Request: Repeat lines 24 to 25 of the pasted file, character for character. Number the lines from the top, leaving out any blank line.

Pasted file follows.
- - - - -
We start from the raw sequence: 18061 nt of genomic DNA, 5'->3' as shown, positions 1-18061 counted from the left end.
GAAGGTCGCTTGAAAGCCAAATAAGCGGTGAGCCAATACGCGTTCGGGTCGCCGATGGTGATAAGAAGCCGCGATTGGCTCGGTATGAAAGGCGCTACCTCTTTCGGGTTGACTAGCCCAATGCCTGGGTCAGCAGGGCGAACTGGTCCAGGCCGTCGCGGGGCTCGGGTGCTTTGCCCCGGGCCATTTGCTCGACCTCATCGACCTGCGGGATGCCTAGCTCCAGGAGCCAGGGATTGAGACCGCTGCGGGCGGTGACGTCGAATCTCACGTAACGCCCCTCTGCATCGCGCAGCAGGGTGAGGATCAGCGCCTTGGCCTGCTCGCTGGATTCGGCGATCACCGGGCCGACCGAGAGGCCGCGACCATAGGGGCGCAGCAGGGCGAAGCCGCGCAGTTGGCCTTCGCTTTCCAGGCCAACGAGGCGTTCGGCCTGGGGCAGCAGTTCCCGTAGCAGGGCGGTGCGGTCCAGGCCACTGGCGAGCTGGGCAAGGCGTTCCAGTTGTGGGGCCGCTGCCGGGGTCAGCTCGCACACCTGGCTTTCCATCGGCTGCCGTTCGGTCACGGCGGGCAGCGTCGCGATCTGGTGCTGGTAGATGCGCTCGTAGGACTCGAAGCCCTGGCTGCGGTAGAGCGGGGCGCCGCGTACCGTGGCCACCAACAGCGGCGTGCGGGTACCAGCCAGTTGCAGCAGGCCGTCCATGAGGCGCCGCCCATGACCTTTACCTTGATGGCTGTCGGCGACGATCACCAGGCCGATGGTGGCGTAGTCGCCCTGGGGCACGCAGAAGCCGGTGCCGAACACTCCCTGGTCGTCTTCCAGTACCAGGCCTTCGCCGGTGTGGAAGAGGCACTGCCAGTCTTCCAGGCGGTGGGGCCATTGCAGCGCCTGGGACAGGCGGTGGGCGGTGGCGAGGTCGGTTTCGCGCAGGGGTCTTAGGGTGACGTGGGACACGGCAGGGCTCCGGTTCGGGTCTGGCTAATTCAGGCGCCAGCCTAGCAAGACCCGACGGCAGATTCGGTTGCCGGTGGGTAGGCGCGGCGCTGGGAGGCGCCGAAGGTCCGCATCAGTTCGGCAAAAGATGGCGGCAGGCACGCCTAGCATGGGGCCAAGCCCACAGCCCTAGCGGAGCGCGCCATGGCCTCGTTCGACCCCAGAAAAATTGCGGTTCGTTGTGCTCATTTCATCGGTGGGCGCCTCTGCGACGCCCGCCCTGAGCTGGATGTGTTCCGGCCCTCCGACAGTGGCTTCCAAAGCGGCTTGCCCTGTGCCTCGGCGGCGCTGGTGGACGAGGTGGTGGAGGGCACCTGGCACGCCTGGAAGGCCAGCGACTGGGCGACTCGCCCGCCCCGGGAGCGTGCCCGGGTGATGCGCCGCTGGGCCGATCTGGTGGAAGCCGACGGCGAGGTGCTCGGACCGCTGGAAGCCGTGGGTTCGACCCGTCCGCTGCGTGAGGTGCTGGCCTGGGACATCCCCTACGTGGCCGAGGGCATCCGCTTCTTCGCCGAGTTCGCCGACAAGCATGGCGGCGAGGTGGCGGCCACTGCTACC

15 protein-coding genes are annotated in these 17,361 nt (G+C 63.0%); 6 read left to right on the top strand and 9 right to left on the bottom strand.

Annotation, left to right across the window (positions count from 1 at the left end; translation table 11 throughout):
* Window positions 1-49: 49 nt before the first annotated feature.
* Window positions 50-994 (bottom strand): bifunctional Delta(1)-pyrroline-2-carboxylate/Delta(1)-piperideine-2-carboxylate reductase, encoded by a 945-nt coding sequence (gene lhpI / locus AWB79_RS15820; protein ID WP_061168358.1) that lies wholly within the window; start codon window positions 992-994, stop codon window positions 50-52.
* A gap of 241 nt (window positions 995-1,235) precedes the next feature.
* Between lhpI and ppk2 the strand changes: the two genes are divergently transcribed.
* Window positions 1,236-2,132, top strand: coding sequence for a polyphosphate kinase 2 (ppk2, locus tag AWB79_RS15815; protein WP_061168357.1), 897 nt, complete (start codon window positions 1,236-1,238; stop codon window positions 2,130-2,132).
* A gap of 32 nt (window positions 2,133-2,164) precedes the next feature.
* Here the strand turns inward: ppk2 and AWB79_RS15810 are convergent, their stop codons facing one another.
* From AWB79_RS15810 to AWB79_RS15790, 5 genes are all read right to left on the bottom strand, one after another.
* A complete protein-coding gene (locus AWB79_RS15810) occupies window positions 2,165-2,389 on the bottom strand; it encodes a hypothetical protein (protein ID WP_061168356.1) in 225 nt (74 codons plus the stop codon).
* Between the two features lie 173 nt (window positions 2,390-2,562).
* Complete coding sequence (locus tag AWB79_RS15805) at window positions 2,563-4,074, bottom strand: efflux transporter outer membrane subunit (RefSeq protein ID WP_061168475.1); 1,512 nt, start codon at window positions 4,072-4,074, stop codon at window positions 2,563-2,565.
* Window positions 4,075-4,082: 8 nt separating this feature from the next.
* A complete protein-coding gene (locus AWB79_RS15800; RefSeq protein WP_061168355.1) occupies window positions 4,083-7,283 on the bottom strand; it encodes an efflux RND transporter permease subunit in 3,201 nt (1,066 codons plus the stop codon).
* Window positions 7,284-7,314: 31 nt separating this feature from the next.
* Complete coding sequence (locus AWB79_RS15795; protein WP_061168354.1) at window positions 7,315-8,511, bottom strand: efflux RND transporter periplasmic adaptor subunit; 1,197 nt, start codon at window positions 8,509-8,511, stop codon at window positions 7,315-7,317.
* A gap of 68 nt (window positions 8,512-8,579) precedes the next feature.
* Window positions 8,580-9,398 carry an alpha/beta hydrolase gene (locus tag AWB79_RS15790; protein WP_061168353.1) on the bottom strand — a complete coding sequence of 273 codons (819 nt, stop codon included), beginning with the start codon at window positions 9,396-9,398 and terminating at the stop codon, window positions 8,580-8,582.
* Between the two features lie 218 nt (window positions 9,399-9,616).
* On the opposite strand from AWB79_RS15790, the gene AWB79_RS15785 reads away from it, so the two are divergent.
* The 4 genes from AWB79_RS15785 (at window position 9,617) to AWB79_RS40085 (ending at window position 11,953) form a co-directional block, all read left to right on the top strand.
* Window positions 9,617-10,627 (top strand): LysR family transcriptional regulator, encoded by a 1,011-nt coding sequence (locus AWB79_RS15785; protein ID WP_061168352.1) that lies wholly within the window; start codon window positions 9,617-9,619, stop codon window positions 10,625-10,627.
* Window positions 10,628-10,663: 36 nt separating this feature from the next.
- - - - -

* The 4 genes from AWB79_RS15785 (at window position 9,617) to AWB79_RS40085 (ending at window position 11,953) form a co-directional block, all read left to right on the top strand.
* Window positions 9,617-10,627 (top strand): LysR family transcriptional regulator, encoded by a 1,011-nt coding sequence (locus AWB79_RS15785; protein ID WP_061168352.1) that lies wholly within the window; start codon window positions 9,617-9,619, stop codon window positions 10,625-10,627.